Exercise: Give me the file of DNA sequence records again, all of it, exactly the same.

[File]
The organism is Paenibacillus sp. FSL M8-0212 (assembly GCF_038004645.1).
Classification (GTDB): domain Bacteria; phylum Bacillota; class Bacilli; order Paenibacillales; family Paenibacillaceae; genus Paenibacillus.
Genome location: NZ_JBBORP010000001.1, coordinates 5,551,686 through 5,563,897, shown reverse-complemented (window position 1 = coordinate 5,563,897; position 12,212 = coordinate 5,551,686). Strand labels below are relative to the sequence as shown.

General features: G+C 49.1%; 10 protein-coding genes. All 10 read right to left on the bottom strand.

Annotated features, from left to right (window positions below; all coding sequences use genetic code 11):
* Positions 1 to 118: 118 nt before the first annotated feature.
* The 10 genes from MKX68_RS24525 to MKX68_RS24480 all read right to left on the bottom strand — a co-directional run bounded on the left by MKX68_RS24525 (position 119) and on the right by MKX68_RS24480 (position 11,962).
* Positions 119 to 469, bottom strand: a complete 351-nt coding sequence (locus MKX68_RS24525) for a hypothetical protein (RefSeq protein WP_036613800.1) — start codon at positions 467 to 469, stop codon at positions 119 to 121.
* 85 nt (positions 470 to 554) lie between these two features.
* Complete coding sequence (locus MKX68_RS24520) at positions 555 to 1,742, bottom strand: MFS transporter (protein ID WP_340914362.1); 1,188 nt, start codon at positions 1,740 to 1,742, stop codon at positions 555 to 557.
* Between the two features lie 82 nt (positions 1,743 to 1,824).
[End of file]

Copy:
The organism is Paenibacillus sp. FSL M8-0212 (assembly GCF_038004645.1).
Classification (GTDB): domain Bacteria; phylum Bacillota; class Bacilli; order Paenibacillales; family Paenibacillaceae; genus Paenibacillus.
Genome location: NZ_JBBORP010000001.1, coordinates 5,551,686 through 5,563,897, shown reverse-complemented (window position 1 = coordinate 5,563,897; position 12,212 = coordinate 5,551,686). Strand labels below are relative to the sequence as shown.

General features: G+C 49.1%; 10 protein-coding genes. All 10 read right to left on the bottom strand.

Annotated features, from left to right (window positions below; all coding sequences use genetic code 11):
* Positions 1 to 118: 118 nt before the first annotated feature.
* The 10 genes from MKX68_RS24525 to MKX68_RS24480 all read right to left on the bottom strand — a co-directional run bounded on the left by MKX68_RS24525 (position 119) and on the right by MKX68_RS24480 (position 11,962).
* Positions 119 to 469, bottom strand: a complete 351-nt coding sequence (locus MKX68_RS24525) for a hypothetical protein (RefSeq protein WP_036613800.1) — start codon at positions 467 to 469, stop codon at positions 119 to 121.
* 85 nt (positions 470 to 554) lie between these two features.
* Complete coding sequence (locus MKX68_RS24520) at positions 555 to 1,742, bottom strand: MFS transporter (protein ID WP_340914362.1); 1,188 nt, start codon at positions 1,740 to 1,742, stop codon at positions 555 to 557.
* Between the two features lie 82 nt (positions 1,743 to 1,824).